Sustainable Aviation Fuel

LGF will produce advanced second-generation SAF with 80% lower greenhouse gas emissions compared with conventional fossil-derived jet fuel*. Using non-recyclable waste and waste biomass as the feedstock, rather than crops or used cooking oil, has many advantages including avoiding landfill and plentiful supply.

With access to carbon capture and storage technology to permanently store the majority of carbon emissions from the production processes, we can prevent carbon from entering the atmosphere and therefore reduce greenhouse gas emissions. This means producing a negative-emission fuel. In other words, more carbon will be avoided or removed from the atmosphere than released.

LGF has the potential to save up to 750,000 tonnes of CO2 emissions per year. This is equivalent to removing 350,000 petrol cars from UK roads for each year that LGF is operational. SAF is much better for the environment than conventional jet fuels, such as those based on kerosene produced from fossil fuels.

It not only produces less of the harmful Nitrogen Oxide (NOx) and Sulphur Oxide (SOx) emissions when burned in jet engines, but also reduces contrails which themselves also have a greenhouse effect. Additionally, synthetic kerosene found in SAF has a chemical composition of lower toxicity when compared with conventional kerosene. Production routes for advanced SAF also create the potential to unlock new feedstocks to produce the fuel, which could lead to further environmental benefits in the future.

*Currently, blends of up to 50% SAF are permitted.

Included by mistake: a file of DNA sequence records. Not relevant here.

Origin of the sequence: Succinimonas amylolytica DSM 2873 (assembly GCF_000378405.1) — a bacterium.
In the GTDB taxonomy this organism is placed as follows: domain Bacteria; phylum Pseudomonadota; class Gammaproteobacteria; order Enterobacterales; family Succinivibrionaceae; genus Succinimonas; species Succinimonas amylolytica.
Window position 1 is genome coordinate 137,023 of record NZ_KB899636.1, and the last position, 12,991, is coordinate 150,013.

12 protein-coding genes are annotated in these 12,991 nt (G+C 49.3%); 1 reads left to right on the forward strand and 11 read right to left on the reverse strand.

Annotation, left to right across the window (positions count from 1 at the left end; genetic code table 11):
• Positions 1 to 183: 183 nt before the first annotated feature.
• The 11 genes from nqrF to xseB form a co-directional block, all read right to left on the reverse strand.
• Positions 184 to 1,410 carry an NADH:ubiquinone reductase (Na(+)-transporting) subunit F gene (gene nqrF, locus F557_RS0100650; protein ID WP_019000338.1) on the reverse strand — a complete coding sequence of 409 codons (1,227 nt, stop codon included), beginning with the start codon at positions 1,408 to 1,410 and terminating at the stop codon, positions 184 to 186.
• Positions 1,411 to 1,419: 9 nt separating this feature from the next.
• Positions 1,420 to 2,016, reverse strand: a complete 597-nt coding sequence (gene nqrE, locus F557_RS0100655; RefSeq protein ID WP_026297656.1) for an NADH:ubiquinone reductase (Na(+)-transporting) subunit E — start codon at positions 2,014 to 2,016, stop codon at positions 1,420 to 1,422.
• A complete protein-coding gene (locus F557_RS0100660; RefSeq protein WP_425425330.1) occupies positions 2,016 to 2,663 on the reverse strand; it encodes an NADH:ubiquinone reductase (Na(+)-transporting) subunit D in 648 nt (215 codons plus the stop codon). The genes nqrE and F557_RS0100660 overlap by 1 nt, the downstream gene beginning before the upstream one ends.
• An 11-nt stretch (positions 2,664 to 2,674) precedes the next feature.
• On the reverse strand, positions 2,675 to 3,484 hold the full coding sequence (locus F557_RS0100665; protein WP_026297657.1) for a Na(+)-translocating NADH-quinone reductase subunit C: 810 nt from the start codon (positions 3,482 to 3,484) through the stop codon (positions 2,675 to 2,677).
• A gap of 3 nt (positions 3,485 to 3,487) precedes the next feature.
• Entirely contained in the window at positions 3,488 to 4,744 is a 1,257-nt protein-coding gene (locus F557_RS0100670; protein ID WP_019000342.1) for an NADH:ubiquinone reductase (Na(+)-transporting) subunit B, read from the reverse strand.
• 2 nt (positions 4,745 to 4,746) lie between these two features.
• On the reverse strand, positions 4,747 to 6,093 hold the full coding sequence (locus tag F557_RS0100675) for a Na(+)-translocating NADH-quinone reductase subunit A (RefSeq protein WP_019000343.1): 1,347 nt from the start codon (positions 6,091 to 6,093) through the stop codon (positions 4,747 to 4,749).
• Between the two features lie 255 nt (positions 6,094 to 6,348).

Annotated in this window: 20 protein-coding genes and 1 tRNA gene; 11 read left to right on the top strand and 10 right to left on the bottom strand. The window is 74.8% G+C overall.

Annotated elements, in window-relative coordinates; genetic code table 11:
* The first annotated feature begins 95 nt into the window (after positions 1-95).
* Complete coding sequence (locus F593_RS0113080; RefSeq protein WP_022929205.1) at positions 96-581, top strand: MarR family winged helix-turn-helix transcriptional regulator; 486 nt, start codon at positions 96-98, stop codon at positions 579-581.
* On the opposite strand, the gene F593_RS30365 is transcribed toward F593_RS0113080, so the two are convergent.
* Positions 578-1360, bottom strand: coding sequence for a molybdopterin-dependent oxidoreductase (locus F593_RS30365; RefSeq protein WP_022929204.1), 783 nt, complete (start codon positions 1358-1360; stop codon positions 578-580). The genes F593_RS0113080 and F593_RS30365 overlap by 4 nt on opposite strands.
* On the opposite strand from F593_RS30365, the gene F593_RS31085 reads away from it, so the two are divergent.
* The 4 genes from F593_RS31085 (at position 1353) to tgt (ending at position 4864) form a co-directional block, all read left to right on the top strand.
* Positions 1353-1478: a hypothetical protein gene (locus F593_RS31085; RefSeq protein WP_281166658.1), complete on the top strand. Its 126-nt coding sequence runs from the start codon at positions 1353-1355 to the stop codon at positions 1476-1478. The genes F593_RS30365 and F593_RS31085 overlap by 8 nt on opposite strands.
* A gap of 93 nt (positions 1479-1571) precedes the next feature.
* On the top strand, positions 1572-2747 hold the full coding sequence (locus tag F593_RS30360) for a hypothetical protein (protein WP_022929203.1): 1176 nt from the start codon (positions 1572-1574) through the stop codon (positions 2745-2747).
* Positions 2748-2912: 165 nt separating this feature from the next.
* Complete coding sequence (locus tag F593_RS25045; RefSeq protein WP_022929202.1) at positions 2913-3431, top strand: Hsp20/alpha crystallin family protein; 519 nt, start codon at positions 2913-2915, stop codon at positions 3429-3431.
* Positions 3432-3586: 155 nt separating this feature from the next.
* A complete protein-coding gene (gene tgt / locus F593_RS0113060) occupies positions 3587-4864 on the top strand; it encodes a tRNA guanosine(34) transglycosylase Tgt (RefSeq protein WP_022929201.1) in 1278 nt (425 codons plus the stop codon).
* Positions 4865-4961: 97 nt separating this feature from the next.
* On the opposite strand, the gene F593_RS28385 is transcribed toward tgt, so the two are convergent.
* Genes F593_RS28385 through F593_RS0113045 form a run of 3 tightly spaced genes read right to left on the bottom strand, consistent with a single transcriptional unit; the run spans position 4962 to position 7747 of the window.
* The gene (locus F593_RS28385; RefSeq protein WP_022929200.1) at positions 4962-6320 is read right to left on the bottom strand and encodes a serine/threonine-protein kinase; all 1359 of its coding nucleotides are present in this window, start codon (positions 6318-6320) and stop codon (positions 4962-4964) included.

Energy security

Recent world events have highlighted the importance of domestic energy security in an increasingly uncertain and interconnected global economy. While one aspect of this involves diversifying the UK energy mix, another important aspect will be the provision of homegrown fuel for the UK aviation industry. LGF is the most advanced project of its kind in terms of development, and it will have the largest SAF production capacity of any project in Europe, meaning the project will be vital in delivering UK energy security in the future. The government commitment to a comprehensive SAF subsidy programme will help incentivise and support the UK domestic SAF industry and projects like LGF.

Jet Zero

The UK government has committed to decarbonising the UK aviation industry by 2050, when it is intended that the UK will be a carbon-neutral country. As part of this, the government announced a strategy for the aviation industry in 2022, known as the Jet Zero Strategy.

The government has committed to at least five SAF production plants being under construction by 2025 and for SAF to represent 10% of the UK aviation fuel mix by 2030. LGF represents one of the five identified SAF plants and is the most advanced project of the five in terms of development. LGF was awarded funding from the Department for Transport’s Green Fuels, Green Skies (GFGS) and Advanced Fuels Fund (AFF) competitions in 2021 and 2022 respectively.

Aviation is frequently described as a ‘hard to decarbonise industry’. It currently depends heavily on energy-dense, climate-polluting fossil fuels. The sector contributed to around 12% of UK transport-related emissions in 2020 (Transport and environment statistics 2022 – GOV.UK ( and aviation has the potential to become the largest global CO2 emitter, with passenger numbers predicted to grow from a pre-pandemic 4 billion in 2018 to 16 billion by 2050 (source: International Air Transport Association (

The challenge is to meet Net Zero with four times as many aviation passengers.

The solution is SAF – the Jet Fuel for Net Zero.